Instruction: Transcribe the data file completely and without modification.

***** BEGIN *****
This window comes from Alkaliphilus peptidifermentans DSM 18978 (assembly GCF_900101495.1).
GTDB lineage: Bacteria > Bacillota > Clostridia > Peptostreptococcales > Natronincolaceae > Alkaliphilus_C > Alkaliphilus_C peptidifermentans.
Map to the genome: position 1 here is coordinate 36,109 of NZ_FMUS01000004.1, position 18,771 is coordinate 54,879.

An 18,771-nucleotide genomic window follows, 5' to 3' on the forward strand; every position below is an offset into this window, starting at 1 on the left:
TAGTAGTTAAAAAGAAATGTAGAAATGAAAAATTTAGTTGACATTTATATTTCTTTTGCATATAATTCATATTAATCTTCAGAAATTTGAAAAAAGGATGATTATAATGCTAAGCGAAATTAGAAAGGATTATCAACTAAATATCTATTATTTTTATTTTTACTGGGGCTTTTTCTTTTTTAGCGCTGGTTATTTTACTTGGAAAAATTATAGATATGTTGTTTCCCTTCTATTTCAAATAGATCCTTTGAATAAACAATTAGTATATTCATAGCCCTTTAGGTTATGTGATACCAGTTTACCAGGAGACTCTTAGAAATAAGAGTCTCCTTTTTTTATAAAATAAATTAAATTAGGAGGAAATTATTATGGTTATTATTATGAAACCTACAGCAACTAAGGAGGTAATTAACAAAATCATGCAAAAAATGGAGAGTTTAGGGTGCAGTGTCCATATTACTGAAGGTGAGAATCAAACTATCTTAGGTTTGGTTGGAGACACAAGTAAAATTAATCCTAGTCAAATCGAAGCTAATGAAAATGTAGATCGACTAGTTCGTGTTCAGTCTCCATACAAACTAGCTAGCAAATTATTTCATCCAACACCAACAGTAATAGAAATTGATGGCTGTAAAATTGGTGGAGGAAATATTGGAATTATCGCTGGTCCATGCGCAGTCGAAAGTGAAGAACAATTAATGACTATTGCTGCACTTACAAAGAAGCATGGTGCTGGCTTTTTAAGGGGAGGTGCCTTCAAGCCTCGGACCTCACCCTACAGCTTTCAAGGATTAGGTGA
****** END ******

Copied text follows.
This window comes from Alkaliphilus peptidifermentans DSM 18978 (assembly GCF_900101495.1).
GTDB lineage: Bacteria > Bacillota > Clostridia > Peptostreptococcales > Natronincolaceae > Alkaliphilus_C > Alkaliphilus_C peptidifermentans.
Map to the genome: position 1 here is coordinate 36,109 of NZ_FMUS01000004.1, position 18,771 is coordinate 54,879.

An 18,771-nucleotide genomic window follows, 5' to 3' on the forward strand; every position below is an offset into this window, starting at 1 on the left:
TAGTAGTTAAAAAGAAATGTAGAAATGAAAAATTTAGTTGACATTTATATTTCTTTTGCATATAATTCATATTAATCTTCAGAAATTTGAAAAAAGGATGATTATAATGCTAAGCGAAATTAGAAAGGATTATCAACTAAATATCTATTATTTTTATTTTTACTGGGGCTTTTTCTTTTTTAGCGCTGGTTATTTTACTTGGAAAAATTATAGATATGTTGTTTCCCTTCTATTTCAAATAGATCCTTTGAATAAACAATTAGTATATTCATAGCCCTTTAGGTTATGTGATACCAGTTTACCAGGAGACTCTTAGAAATAAGAGTCTCCTTTTTTTATAAAATAAATTAAATTAGGAGGAAATTATTATGGTTATTATTATGAAACCTACAGCAACTAAGGAGGTAATTAACAAAATCATGCAAAAAATGGAGAGTTTAGGGTGCAGTGTCCATATTACTGAAGGTGAGAATCAAACTATCTTAGGTTTGGTTGGAGACACAAGTAAAATTAATCCTAGTCAAATCGAAGCTAATGAAAATGTAGATCGACTAGTTCGTGTTCAGTCTCCATACAAACTAGCTAGCAAATTATTTCATCCAACACCAACAGTAATAGAAATTGATGGCTGTAAAATTGGTGGAGGAAATATTGGAATTATCGCTGGTCCATGCGCAGTCGAAAGTGAAGAACAATTAATGACTATTGCTGCACTTACAAAGAAGCATGGTGCTGGCTTTTTAAGGGGAGGTGCCTTCAAGCCTCGGACCTCACCCTACAGCTTTCAAGGATTAGGTGA